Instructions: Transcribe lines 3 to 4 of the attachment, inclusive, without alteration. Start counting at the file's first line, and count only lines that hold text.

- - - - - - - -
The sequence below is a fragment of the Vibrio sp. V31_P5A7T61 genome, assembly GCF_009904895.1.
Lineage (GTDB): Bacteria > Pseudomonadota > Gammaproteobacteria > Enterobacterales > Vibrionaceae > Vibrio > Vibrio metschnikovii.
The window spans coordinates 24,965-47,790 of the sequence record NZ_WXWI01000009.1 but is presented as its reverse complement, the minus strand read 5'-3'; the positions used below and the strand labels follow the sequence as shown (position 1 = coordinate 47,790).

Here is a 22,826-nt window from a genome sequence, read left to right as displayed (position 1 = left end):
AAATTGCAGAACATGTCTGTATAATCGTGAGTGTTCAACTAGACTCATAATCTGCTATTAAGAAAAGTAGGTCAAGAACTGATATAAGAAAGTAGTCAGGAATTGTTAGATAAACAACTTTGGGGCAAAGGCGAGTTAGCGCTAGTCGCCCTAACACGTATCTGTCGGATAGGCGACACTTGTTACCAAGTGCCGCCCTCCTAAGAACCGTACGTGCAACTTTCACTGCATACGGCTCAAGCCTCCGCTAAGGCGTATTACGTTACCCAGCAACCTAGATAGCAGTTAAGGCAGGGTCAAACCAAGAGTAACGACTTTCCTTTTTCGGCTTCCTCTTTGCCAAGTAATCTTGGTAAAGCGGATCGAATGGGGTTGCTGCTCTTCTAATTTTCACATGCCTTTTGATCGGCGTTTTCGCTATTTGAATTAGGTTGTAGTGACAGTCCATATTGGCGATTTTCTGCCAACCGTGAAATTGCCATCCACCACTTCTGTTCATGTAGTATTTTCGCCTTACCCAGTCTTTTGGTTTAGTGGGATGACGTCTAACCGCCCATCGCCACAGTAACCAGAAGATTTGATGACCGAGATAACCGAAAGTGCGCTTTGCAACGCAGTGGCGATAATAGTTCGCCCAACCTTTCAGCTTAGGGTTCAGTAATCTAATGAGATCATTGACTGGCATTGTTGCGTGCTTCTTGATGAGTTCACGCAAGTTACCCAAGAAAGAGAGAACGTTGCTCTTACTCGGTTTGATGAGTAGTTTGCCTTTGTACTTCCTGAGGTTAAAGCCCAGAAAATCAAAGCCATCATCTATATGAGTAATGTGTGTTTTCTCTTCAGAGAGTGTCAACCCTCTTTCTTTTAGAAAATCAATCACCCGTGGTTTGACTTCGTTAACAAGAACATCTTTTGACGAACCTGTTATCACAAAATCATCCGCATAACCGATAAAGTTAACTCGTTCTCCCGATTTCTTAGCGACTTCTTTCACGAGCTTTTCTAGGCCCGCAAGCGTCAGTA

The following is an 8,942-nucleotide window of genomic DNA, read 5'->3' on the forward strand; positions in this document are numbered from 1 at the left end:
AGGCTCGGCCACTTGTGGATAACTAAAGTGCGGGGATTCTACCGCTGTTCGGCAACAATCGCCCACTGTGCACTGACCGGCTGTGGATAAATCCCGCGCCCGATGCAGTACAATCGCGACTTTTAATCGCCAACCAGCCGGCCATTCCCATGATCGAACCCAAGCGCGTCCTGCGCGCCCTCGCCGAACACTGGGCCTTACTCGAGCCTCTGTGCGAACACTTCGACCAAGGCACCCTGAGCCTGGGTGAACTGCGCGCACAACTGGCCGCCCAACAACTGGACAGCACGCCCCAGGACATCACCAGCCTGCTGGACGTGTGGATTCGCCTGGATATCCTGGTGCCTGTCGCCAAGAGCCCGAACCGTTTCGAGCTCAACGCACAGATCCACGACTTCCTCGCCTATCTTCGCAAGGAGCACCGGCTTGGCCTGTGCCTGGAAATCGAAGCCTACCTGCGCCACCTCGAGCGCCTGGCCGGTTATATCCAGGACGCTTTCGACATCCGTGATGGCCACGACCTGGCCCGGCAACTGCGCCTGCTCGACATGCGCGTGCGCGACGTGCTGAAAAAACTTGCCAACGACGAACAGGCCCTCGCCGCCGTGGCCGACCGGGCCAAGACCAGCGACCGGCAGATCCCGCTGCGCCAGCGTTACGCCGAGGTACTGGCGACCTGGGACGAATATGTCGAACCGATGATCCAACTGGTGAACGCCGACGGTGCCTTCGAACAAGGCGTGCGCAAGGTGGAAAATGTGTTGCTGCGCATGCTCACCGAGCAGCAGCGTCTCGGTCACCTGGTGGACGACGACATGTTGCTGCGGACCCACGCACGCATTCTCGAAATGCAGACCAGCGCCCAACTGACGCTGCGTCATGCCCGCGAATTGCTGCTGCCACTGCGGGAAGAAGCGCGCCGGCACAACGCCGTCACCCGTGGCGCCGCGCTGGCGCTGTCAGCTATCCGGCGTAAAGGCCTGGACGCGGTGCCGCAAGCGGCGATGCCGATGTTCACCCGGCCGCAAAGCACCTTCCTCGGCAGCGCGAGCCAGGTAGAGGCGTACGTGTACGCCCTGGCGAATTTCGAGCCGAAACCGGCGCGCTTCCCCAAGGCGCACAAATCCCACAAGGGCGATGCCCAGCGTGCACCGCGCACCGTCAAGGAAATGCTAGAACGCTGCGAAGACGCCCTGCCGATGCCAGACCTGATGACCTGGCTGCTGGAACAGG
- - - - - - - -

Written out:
The window spans coordinates 24,965-47,790 of the sequence record NZ_WXWI01000009.1 but is presented as its reverse complement, the minus strand read 5'-3'; the positions used below and the strand labels follow the sequence as shown (position 1 = coordinate 47,790).

Here is a 22,826-nt window from a genome sequence, read left to right as displayed (position 1 = left end):